How Do I Prepare For Arbitration?
Contact the manufacturer and request any technical service bulletins that might relate to your vehicle problem. Contact the National Highway Traffic Safety Administration, 400 Seventh St. S.W. Washington, D.C. 20590 Auto Safety Hotline at (800) 4249393 for any safety recall information. Find out if there have been similar problems reported that indicate a pattern of problems with your model vehicle.
You may also contact Autofax at (800) 7774481 for information on problems inherent to your vehicle. Autofax sells two types of reports (currently $20 each): 1) summaries of recalls and manufacturer service bulletins; and 2) summaries of consumer complaints directed to the National Highway Traffic Safety Administration.To help validate the problem, especially if it is intermittent, submit singed statements or affidavits from certified mechanics and individuals who have ridden in your vehicle and experienced the problem (for example, family or carpool members).
Record and summarize warranty repairs in chronological order. Focus on recurring problem(s) that affect the sue, value or safety of the vehicle. Do not list service orders which reflect only scheduled maintenance work.Make copies of the purchase order and finance/lease agreement, all repair and service orders, correspondence between you and the dealer or manufacturer, and any other documents such as signed statements that might help support your case. Do not use a highlighter pen on repair orders because it will blacken highlighted information when repair orders are copied.
Apply for arbitration:
Fill out and file an arbitration application, clearly stating what the problem is and what result you seek from arbitration. You may find an application in the materials inside your glove box or obtain one by calling the appropriate arbitration program.
Practice your presentation:
If you have an oral hearing, organize and write down the main points of your argument, emphasizing those problems which substantially reduce the use, value or safety of the vehicle. Minor adjustments are necessary to most new vehicles and mentioning insignificant problems will divert attention from your main concerns. Rehearse your presentation.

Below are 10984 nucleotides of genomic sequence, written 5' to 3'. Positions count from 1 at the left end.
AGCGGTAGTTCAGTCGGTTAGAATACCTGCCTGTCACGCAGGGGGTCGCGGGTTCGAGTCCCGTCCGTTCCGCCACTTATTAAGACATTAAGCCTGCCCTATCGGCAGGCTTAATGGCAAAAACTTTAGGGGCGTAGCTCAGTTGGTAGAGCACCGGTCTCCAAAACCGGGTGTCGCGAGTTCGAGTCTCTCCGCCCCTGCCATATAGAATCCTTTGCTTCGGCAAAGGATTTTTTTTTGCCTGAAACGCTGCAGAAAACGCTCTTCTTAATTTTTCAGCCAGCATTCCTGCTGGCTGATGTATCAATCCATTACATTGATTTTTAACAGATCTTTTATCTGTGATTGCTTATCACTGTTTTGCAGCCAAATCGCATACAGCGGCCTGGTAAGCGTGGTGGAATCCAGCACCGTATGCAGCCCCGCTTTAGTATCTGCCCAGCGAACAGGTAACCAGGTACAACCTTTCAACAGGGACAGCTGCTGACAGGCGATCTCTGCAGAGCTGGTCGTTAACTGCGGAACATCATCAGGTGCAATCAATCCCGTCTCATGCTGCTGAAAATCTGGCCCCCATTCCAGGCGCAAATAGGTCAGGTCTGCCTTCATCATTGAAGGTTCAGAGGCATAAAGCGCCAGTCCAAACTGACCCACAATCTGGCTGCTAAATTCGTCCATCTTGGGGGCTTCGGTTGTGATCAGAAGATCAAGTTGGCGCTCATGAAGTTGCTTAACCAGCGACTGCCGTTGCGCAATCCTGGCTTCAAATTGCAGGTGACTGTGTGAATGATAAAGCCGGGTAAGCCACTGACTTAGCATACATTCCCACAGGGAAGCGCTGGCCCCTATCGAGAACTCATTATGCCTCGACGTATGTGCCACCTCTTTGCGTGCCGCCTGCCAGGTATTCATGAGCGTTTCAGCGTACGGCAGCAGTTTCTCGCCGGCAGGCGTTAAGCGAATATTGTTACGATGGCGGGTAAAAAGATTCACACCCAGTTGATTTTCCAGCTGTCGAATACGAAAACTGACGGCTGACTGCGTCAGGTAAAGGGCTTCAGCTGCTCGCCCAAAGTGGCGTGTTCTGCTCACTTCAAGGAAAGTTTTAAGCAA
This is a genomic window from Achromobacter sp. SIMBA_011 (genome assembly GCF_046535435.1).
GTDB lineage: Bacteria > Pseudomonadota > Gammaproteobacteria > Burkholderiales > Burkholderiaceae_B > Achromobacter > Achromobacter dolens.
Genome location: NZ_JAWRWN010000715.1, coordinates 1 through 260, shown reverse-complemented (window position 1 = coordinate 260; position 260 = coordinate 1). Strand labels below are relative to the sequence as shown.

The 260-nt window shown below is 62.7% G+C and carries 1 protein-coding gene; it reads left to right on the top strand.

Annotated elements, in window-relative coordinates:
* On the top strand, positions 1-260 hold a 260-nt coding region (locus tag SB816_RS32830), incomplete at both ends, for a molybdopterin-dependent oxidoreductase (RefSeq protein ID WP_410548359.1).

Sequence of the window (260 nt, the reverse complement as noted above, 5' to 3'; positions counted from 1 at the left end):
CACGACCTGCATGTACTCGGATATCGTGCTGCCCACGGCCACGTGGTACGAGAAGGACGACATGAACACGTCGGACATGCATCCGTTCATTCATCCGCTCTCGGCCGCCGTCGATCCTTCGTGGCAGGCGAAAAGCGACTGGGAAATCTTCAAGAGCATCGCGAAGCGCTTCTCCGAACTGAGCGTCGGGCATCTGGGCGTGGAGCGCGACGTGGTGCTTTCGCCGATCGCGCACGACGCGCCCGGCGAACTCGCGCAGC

Remember that arbitrators, in reaching a decision, generally consider only those problems which have not been repaired. If the manufacturer has repaired some problems so that the vehicle conforms to the terms of the warranty, the arbitrators generally will not grant an award to the buyer for such concerns. Accordingly, focus on those problems which the dealer or manufacturer has not satisfactorily repaired and state clearly what relief you seek from the arbitrators.
The information on this page is meant to provide a general overview of the law. The laws in your state and/or city may deviate significantly from those described here. If you have specific questions related to your situation you should speak with a local attorney.
Additional Lemon Law Articles
- What Vehicles Are Covered Under The Lemon Law?
- Am I Required To Go Through Arbitration Before Pursuing A Lemon Law Claim?
- Am I Required To Notify The Vehicle Manufacturer And Give Them A Opportunity To Repair A Problem Before Pursuing A Lemon Law Cla
- Does The Lemon Law Apply To Vehicles That Are Older Than One Or Two Years?
- Does The Lemon Law Apply To Vehicle That Have In Excess Of 12,000 Miles, Or 12 Months?
- Is There A Specific Number Of Repair Attempts That Must Be Completed In Order To Have A Valid Lemon Law Claim?
- Does The Lemon Law Apply Only To Passenger Cars?
- Does The Lemon Law Apply To Vehicles That Are Purchased Used?
- Does The Lemon Law Apply To Minor Defects, Or Only Significant Defects?
- What Am I Entitled To Under The California Lemon Law?
- California Certified Arbitration Programs
- What If My Problem Does Not Fit The Requirements Of My State's Lemon Law?
- Where Can I Get More Information?